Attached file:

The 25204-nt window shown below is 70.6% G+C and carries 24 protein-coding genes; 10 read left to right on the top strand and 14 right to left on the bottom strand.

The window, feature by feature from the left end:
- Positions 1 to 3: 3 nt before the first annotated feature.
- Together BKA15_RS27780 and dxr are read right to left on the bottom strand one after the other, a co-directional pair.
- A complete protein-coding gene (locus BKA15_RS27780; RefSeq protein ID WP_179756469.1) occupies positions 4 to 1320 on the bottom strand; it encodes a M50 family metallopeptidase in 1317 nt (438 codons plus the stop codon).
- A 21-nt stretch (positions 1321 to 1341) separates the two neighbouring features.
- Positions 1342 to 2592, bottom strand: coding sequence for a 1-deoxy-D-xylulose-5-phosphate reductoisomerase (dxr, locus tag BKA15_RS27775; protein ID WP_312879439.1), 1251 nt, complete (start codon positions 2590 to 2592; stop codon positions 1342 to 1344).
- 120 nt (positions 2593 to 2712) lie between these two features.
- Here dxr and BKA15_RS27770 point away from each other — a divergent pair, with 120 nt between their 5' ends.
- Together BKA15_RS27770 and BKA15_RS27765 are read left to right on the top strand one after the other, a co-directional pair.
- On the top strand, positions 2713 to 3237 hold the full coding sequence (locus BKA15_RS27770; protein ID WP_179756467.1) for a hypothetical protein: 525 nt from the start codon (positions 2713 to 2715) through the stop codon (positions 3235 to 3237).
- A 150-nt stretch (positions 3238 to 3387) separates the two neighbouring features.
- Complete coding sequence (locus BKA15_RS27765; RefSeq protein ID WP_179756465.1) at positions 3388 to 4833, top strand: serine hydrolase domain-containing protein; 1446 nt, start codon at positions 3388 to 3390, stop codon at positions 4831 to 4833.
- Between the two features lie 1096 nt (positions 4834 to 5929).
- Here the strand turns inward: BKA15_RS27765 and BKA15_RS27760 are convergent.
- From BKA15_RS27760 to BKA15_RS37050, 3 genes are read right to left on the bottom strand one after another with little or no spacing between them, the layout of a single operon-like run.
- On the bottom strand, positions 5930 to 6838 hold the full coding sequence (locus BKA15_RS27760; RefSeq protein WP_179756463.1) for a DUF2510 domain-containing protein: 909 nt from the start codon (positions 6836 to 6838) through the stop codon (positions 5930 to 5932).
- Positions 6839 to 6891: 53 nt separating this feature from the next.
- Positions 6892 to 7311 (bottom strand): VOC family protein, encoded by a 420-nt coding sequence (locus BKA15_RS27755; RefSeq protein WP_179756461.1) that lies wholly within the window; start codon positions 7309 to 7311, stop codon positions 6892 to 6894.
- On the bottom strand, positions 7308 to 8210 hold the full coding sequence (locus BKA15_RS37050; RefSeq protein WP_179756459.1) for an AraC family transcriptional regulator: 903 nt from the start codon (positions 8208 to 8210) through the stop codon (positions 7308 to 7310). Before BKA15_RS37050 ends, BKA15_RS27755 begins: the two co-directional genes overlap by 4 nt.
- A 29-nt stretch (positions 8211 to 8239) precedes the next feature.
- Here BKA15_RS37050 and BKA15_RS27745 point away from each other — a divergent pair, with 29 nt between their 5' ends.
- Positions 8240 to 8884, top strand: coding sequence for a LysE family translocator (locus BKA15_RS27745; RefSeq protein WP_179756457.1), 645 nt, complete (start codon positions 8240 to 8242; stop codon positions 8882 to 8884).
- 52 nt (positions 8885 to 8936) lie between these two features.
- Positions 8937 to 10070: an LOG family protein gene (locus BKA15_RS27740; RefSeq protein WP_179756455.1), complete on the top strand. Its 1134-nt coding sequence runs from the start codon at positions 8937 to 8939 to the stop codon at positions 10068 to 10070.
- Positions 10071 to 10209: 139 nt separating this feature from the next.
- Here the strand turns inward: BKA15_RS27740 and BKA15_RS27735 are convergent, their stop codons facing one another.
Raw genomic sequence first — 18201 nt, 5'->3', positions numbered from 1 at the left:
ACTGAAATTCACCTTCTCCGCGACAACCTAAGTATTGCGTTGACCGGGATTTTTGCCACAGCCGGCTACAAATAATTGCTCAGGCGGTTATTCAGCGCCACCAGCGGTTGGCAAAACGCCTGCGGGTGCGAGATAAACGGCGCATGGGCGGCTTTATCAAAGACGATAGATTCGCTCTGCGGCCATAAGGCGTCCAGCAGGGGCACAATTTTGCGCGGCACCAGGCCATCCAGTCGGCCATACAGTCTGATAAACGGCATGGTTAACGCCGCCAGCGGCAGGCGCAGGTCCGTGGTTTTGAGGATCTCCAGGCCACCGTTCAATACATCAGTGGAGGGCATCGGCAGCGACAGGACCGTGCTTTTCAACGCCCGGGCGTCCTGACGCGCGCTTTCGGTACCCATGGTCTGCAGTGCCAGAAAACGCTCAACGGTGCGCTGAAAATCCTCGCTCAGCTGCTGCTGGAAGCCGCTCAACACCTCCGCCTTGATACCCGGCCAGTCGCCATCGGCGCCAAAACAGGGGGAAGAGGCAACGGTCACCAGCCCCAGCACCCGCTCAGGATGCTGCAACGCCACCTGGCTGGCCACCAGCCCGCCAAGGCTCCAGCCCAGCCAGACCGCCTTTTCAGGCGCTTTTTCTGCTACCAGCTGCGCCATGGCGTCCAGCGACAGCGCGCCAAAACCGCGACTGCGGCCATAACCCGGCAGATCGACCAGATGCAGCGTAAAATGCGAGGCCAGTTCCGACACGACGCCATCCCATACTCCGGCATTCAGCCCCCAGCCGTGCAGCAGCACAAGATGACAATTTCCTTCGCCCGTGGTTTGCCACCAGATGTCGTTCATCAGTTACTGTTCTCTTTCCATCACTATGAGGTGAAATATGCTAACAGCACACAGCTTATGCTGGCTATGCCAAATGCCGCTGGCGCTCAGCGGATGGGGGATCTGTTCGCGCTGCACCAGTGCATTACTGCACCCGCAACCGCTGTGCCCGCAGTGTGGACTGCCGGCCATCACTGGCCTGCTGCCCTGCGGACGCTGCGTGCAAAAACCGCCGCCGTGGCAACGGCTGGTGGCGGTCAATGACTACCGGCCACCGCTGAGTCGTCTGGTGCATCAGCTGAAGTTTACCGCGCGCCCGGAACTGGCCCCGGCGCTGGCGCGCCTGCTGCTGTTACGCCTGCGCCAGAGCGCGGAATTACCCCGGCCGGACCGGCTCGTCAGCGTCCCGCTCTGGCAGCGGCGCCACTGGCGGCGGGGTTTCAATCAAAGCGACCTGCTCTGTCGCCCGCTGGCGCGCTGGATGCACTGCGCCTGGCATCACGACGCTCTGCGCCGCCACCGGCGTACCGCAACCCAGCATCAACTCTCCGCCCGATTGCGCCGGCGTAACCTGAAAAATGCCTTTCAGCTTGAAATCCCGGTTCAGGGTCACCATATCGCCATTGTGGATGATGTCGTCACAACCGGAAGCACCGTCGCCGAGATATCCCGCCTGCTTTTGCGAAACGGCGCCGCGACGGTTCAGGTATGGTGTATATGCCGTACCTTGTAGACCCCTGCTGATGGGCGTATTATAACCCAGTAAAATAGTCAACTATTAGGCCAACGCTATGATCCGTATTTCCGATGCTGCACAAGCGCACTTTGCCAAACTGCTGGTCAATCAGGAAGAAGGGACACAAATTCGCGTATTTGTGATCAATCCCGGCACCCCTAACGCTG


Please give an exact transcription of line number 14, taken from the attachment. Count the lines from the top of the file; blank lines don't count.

- Between the two features lie 1096 nt (positions 4834 to 5929).